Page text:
Second, the State overlooked the fact that the Pearce decision actually involved two cases which presented the same issue of permissibility of a harsher sentence upon re-sentencing. The second case, Simpson v. Rice, involved a factual situation virtually identical to the case at bar. Rice had pled guilty to four separate charges of second-degree burglary and was sentenced to a total of ten years. Two and one-half years later, the guilty pleas and judgments thereon were vacated on the ground that Rice had not been accorded his constitutional right to counsel. Rice then went to trial on three of the charges, was convicted, and was given sentences totalling twenty-five years. The U.S. Supreme Court reached the same conclusions in Rice as it did in Pearce.

Assignments of Error Nos. 3 and 4

In these assignments of error, the defendant first contends that the trial court improperly relied upon previous convictions in imposing sentence. The defendant argues that the prior convictions should not have been used because all were obtained without benefit of counsel.

Had these convictions been used to enhance defendant's sentence under the multiple-offender statute, R.S. 15:529.1, there might be some merit to this contention, but that is not the case. Similarly, defendant cannot complain of the consideration of these convictions insofar as the first sentence was concerned because that sentence is not before us. We note, however, that La.C.Cr.P. art. 875(A)(1), in dealing with pre-sentence investigation reports, specifically directs the probation officer preparing the report to inquire into "... the defendant's history of delinquency or criminality..." The first pre-sentence investigation, therefore, properly contained information regarding defendant's prior arrests and convictions.

Insofar as the imposition of sentence after re-conviction is concerned, the defendant is correct that his previous convictions should not have been a consideration in imposing the harsher sentence. As explained above, only conduct occurring after the time of the original sentencing can serve as a basis for the imposition of a harsher sentence upon re-conviction. North Carolina v. Pearce, supra.

Such information may come to the judge's attention from evidence adduced at the second trial itself, from a new presentence investigation, from the defendant's prison record, or possibly from other sources. 395 U.S. at 723, 89 S.Ct. at 2079.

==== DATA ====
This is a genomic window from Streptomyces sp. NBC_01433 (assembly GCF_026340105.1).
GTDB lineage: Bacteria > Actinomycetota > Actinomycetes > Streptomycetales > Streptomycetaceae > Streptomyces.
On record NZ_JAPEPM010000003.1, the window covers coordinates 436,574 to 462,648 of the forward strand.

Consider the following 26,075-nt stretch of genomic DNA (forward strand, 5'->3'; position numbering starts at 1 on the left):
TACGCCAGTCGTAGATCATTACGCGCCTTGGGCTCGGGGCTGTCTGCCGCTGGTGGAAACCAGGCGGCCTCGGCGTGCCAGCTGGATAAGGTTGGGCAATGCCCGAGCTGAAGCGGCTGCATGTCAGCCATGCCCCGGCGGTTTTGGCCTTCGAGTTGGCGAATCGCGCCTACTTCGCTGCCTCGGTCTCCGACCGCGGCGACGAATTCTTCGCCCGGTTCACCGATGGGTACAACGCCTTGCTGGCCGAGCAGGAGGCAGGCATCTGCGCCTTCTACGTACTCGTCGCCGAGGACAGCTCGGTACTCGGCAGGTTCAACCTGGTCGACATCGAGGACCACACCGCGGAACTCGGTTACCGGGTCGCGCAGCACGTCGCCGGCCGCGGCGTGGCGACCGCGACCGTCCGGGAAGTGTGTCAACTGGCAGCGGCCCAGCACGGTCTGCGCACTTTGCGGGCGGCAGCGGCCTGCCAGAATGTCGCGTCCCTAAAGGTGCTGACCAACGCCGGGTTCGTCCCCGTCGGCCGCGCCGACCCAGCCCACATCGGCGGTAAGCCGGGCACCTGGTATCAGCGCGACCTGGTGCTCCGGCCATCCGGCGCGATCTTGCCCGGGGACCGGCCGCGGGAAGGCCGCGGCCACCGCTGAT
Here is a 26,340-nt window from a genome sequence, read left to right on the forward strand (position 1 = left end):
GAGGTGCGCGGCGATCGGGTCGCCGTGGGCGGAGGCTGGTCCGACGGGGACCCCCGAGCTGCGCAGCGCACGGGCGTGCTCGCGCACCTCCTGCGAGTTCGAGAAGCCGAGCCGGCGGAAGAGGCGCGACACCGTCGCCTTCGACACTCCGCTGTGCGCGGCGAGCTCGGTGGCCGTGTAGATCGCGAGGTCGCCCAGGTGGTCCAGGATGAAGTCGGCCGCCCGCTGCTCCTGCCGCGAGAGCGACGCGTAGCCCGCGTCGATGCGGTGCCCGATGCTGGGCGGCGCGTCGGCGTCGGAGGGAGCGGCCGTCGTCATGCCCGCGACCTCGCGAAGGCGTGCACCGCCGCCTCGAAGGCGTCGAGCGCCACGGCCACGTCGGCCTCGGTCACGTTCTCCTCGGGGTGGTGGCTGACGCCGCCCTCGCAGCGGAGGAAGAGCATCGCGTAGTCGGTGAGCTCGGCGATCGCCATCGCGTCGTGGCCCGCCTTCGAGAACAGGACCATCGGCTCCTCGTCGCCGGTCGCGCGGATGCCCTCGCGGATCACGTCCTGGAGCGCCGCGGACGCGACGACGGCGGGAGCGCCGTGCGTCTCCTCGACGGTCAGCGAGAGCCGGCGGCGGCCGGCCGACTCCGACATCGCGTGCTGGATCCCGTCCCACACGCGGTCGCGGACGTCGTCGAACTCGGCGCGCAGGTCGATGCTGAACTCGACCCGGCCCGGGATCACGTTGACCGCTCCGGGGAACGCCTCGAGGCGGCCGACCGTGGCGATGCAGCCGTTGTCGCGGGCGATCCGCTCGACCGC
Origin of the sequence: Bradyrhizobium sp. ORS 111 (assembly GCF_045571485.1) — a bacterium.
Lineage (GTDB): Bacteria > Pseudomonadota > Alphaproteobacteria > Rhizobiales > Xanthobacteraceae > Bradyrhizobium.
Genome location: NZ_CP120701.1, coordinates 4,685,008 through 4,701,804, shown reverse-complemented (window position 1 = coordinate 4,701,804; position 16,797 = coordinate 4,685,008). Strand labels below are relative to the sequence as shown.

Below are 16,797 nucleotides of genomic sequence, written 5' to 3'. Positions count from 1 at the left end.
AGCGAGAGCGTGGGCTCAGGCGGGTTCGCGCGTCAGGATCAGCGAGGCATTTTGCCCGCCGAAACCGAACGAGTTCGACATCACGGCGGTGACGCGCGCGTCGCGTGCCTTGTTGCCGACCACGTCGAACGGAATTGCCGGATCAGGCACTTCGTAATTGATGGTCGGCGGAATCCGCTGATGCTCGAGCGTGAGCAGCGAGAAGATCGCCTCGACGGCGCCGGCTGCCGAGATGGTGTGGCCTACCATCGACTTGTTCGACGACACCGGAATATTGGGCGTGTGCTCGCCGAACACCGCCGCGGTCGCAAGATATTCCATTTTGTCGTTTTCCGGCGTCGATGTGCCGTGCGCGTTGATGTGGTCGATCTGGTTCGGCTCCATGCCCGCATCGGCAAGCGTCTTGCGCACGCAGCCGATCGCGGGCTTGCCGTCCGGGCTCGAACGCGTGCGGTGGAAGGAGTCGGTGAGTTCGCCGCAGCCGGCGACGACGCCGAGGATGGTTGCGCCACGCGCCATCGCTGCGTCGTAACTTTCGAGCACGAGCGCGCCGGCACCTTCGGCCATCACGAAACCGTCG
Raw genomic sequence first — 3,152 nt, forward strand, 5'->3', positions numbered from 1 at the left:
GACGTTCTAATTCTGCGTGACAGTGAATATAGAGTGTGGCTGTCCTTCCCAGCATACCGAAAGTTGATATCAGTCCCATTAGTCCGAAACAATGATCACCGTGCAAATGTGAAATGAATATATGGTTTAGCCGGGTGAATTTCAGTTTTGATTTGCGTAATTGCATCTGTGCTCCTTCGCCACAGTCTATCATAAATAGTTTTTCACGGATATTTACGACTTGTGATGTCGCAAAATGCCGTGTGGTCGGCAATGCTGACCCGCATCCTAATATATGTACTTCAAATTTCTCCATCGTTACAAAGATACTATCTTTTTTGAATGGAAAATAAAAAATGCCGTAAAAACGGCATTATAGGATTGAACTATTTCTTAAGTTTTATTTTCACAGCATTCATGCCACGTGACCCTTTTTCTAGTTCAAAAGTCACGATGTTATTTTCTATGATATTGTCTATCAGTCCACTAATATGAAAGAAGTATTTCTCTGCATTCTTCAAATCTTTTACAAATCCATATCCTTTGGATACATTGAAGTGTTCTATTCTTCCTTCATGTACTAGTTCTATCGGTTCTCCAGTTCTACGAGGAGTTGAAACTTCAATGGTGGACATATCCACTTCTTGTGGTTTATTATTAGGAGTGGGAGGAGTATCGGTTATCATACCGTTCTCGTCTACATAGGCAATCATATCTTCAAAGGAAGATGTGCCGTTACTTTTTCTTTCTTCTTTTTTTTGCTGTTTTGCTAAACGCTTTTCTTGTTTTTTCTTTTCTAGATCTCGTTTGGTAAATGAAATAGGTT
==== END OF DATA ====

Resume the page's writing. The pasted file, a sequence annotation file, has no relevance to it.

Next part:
The defendant's second contention in these assignments of error is that the trial court failed to comply with La.C.Cr.P. art. 894.1. Defendant contends that the trial court did not consider mitigating circumstances as brought out in the trial testimony, as indicated in the pre-sentencing investigation, and as testified to by defendant during the sentencing hearing. Since we have already held that the case must be remanded for re-sentencing, including a full articulation for the record of the basis for any sentence imposed, we do not reach defendant's argument that the sentencing court failed to comply with La.C.Cr.P. art. 894.1.


For the reasons assigned above, the sentence is vacated and the case remanded for re-sentencing in compliance with this opinion.


DENNIS, J., concurs.

LEMMON, J., concurs and assigns reasons.

LEMMON, Justice, concurring.

The trial judge perhaps made a tactical mistake by exercising his discretion in favor of permitting defendant to withdraw an apparently valid guilty plea.1 Once the judge did so, however, he was stuck with that decision, and the sentence after the trial (following withdrawal of the guilty plea) could not be based on vindictiveness against defendant for exercising his right to trial.

Nevertheless, there is a suggestion that the original two-year sentence with work release on weekdays was part of a plea bargain.2 This question may be addressed at the hearing on remand. If the evidence on remand establishes that the sentence was part of a plea bargain which the court set aside on defendant's motion, then defendant in effect rejected a proffered (although initially accepted) plea bargain. See Frank v. Blackburn, cited in the majority opinion. Under such circumstances, the original sentence was not a reasoned exercise of discretion based on the circumstances of the offense and the character and propensities of the offender, but was a compromise of many considerations, including the strengths and weaknesses of the state's evidence. Therefore, the rule of the Pearce case would not be applicable to the subsequent sentence.


1. Neither the recusal nor any reasons therefor appear in the record.
2. Counsel argues exclusively about the post-trial sentencing, apparently conceding the correctness of defendant's conviction.
1. Defendant had previously served time in the penitentiary and was apparently delighted to serve the sentence for this offense under a work release program. However, defendant moved to withdraw the guilty plea when the victim filed a civil suit against him for damages. Defendant stated to the judge in chambers (according to the judge's per curiam) that he did not want the conviction on his record when the civil suit came to trial.
2. Defense counsel in brief makes the following statement: "When Murl Lynn Allen originally plead[ed] guilty to Aggravated Battery on March 2, 1981, he did so while representing himself, and after entering into negotiations with the presiding judge, Judge W. Peyton Cunningham, Jr., and the District Attorney's office acting through Eric R. Harrington. Based upon his negotiations with these entities, defendant plead[ed] guilty on March 2, 1981 to Aggravated Battery, with the understanding that he would receive a sentence of confinement of two (2) years at the Natchitoches Parish Jail and that he would be released during the week under a work release program". (Emphasis supplied.)